Oil prices jumped on December 28, with Brent crude trading near $80 a barrel in spite of the rapid spread of the omicron variant of Covid-19, supported by supply outages and expectations that U.S. inventories declined last week.
Brent crude gained $1.04 or 1.3% to $79.64 a barrel by 11:19 GMT. U.S. West Texas Intermediate (WTI) crude added $1.15% or 1.5% to $76.72. Both of them traded at the highest in a month.
This month, three oil producers declared force majeures on part of their oil production due to maintenance issues as well as oilfield shutdowns.
In the meantime, a preliminary poll showed that U.S. crude oil inventories are likely to have declined for the fifth week in a row.
On December 27, British health minister Sajid Javid made a comment about restrictions. He stated that England will not face any new Covid-19 restrictions before the end of 2021.
U.S. President Joe Biden, meantime, promised to ease a shortage of Covid-19 tests. The omicron variant already caused serious problems. Airlines canceled thousands of flights over the weekend in the United States.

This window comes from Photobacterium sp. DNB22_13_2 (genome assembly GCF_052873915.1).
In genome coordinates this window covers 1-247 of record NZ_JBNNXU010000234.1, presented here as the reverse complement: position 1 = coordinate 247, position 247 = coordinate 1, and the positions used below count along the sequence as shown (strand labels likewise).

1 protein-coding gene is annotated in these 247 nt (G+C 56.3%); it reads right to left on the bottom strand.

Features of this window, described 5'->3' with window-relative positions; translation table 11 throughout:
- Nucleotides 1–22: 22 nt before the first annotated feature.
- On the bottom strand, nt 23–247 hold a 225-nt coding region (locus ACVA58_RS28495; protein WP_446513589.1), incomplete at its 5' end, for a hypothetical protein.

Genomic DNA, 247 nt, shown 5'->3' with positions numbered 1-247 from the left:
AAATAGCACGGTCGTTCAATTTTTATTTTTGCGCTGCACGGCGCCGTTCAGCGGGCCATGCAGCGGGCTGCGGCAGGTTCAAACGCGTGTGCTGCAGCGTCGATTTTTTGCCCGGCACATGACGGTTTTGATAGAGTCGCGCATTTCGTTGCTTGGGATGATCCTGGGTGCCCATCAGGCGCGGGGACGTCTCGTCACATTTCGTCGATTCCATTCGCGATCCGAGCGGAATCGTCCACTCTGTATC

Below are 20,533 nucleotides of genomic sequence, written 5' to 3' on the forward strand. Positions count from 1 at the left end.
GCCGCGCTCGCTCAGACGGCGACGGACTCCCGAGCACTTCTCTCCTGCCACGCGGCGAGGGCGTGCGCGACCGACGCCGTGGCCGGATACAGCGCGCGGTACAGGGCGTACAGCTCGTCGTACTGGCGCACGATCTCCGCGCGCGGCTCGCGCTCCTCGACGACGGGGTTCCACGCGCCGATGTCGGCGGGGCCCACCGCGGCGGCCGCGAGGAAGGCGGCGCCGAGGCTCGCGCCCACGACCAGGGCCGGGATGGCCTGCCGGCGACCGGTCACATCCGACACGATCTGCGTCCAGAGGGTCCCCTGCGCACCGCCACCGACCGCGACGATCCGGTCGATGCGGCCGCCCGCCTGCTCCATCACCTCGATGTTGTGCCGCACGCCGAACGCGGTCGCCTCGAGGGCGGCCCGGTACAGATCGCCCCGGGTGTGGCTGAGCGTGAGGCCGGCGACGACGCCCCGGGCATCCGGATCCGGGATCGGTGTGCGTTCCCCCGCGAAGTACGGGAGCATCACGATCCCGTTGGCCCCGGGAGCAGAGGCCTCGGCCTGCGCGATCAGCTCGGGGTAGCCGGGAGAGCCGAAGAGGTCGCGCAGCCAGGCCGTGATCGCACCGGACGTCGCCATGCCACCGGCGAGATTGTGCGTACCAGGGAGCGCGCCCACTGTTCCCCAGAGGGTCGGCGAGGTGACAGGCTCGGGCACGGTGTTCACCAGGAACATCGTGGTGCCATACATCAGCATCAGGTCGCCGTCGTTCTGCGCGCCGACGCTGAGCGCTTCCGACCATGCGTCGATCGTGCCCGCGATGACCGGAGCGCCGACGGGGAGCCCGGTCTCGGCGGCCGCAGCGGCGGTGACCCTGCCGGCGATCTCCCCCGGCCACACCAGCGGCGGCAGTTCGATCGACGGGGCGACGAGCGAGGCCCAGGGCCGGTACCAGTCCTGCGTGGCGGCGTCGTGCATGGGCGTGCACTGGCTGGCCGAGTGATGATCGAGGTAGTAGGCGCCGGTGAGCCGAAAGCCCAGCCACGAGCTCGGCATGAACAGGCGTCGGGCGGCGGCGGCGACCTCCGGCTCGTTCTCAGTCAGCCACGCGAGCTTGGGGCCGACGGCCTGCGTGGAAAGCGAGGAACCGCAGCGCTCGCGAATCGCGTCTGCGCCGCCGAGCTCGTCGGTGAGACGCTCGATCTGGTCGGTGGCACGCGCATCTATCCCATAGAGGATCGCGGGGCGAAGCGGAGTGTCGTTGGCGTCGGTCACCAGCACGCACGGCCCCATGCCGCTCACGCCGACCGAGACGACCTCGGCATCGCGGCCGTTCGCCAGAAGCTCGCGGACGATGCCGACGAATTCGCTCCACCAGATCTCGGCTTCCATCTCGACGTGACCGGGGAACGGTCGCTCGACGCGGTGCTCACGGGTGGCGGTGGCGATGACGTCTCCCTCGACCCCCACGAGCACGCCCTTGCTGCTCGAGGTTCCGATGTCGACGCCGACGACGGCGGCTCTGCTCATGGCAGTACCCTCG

The situation is also complicated in China. The country’s symptomatic coronavirus cases rose for a fourth consecutive day on December 27.
Oil prices and OPEC’s meeting
Investors and analysts are waiting for OPEC’s meeting. OPEC+ will decide whether to go ahead with a planned production increase of 400,000 barrels per day in February. At its last meeting, OPEC and its allies stuck to its plans to increase output for January in spite of the omicron variant.
Money managers increased their net long U.S. crude futures as well as options positions in the week to December 21.